Can Your IRA Own A Business You Want To Operate?
A lot of wealth is in IRAs. Accordingly, many individuals who want to buy a business want to use those funds to buy the business. Unfortunately, the Internal Revenue Service (“IRS”) has strict regulations on what an IRA owner can and can not do with an IRA. When the IRA owner is planning to operate the business, the IRS has very strict requirements of qualified and disqualified participation and you have to be very careful or the full amount of the IRA could be subject to tax and penalties. I have discussed this in a prior blog. However, people continue to do what the IRS does not allow! Thiessen v. Commisssioner illustrates this.
In Thiessen, James and Judith Thiessen (“Thiessen”) left jobs at Dillon Cos., Inc, a subsidiary of Kroger.
Co. They then rolled over their retirement funds from their 401(k) into their own IRAs, and then caused their IRAs to acquire stock of a new corporation, Elsara. Elsara then acquired assets of another business. Thiessen then personally guaranteed the repayment of a loan that Elsara owed to the seller of the assets.
The Thiessens did not report the rollover of their retirement plans to their IRAs as taxable, nor did they tell the IRS that they guaranteed the loan. The IRS claimed that the prohibited transaction rule of Section 4975(c)(1)(B) of the Internal Revenue Code caused a deemed distribution of all the IRA funds which was then taxable to the Thiessens in the year of the prohibited transaction. The IRS determined that, because the Thiessens were “disqualified persons” as to the IRA, and the transaction was an indirect lending of money between a plan and a disqualified person, the IRA lost its tax exempt status and all of the proceeds were taxable distributions. The court agreed.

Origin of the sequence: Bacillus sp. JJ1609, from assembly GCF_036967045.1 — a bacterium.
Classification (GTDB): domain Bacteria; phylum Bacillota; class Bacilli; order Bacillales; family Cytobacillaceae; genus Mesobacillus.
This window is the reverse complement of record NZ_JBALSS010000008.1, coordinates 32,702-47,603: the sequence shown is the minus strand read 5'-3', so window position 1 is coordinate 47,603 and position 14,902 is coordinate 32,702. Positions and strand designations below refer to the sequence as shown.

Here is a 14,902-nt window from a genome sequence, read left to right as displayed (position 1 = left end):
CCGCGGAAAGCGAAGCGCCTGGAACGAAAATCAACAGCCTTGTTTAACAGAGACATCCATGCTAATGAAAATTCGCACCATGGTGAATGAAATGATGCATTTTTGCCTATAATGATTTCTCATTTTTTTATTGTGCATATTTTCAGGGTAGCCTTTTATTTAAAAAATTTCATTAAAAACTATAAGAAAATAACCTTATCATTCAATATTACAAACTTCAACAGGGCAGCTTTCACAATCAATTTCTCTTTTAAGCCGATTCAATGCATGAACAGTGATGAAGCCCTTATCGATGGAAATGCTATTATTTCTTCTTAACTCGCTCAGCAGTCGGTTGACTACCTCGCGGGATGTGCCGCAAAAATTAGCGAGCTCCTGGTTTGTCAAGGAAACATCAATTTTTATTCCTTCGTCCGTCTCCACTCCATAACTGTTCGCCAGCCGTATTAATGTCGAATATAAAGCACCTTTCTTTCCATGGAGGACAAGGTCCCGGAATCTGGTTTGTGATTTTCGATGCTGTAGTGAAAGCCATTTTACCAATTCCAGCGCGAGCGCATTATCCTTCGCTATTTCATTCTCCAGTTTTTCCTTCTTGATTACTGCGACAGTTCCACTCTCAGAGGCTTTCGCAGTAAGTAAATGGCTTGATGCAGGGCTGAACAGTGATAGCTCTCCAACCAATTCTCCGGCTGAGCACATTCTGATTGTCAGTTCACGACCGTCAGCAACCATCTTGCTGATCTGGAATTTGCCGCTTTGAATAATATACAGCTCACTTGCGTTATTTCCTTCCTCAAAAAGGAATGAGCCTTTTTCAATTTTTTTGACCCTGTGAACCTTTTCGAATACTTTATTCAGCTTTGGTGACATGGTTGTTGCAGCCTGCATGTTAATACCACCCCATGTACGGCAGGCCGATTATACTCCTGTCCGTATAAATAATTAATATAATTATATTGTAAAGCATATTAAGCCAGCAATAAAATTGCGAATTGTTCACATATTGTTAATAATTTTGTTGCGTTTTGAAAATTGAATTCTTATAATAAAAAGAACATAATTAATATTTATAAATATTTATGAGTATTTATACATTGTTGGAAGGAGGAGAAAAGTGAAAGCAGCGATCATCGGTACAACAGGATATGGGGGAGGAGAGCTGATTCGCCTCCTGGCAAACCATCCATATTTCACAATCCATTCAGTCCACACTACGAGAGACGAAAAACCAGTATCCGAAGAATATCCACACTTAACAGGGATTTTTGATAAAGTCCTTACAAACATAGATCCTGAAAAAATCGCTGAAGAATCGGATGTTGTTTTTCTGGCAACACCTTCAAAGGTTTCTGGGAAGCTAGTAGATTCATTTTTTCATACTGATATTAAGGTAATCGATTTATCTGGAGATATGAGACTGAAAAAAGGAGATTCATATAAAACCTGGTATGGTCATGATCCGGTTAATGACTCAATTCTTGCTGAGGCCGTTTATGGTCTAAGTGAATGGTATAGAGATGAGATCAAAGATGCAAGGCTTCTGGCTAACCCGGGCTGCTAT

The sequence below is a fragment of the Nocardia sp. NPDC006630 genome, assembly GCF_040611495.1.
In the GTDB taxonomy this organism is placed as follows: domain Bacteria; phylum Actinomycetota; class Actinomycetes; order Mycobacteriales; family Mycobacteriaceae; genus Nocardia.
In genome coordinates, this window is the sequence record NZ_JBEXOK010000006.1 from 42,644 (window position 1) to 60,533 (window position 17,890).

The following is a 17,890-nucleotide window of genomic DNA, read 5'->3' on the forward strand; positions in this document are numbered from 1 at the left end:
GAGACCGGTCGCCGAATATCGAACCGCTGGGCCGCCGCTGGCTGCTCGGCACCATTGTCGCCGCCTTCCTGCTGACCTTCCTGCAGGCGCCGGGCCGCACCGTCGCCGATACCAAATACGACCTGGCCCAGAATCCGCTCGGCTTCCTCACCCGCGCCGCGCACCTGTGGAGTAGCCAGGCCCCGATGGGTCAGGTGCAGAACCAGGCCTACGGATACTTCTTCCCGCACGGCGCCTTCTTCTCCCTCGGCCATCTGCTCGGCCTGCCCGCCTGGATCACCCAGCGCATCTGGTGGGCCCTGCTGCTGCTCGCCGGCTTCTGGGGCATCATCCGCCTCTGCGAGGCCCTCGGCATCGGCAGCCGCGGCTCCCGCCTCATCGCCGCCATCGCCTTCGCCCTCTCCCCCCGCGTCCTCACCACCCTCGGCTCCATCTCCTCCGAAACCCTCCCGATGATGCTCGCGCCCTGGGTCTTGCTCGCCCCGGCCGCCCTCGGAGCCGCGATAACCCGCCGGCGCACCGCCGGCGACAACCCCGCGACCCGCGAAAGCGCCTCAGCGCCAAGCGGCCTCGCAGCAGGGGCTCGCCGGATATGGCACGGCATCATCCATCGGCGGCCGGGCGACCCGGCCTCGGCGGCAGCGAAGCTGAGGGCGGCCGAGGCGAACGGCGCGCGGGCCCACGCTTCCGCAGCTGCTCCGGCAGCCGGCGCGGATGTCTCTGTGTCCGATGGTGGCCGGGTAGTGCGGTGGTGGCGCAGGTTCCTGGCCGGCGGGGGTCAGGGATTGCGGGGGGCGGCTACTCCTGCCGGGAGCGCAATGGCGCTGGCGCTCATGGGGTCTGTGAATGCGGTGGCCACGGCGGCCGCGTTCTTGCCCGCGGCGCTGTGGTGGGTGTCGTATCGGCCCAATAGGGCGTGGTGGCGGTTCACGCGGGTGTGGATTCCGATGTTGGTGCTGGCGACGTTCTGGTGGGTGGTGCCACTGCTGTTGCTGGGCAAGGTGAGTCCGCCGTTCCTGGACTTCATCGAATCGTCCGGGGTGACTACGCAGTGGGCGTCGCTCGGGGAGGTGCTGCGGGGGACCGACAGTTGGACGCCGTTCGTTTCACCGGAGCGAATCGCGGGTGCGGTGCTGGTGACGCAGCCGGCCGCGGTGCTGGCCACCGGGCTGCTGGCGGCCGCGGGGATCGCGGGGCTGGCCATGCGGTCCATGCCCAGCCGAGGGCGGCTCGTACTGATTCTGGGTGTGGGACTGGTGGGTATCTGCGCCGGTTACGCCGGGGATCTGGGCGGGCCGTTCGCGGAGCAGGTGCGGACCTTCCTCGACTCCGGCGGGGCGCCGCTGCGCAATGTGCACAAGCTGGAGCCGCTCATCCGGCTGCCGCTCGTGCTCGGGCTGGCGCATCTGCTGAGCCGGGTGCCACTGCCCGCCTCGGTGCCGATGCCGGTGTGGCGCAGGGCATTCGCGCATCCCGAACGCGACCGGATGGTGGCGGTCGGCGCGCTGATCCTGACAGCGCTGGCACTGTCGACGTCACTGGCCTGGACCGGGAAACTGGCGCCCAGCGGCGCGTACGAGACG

ADVICE: Any time an individual is attempting to do business with his or her IRA, the prohibited transaction rule can cause disastrous tax consequences. A few of the red flags would be (1) renting a piece of property, owned by your IRA, to a relative, (2) lending money to a business in which you are a shareholder or officer, (3) receiving compensation from a company owned by your IRA or lending money to a company owned by your IRA, or (4) furnishing ANY kind of services to an IRA owned business. Be careful with alternative investments. Be sure that the prohibited transaction rule is not violated.
WORD OF THE WEEK: GUARANTY is a promise to pay when the original person who owes the money (the “borrower”) does not pay the person who made the loan (the “lender”) . You are guaranteeing that the borrower will repay the money to the lender and if not, then the lender can look to the guarantor for payment. Be VERY careful when guaranteeing a loan. Many people do that for their children. If your children do not pay, then you WILL be liable on that loan.
GENEROSITY IS A KEY TO HAPPINESS …REACH OUT AND HELP SOMEONE TODAY! 😎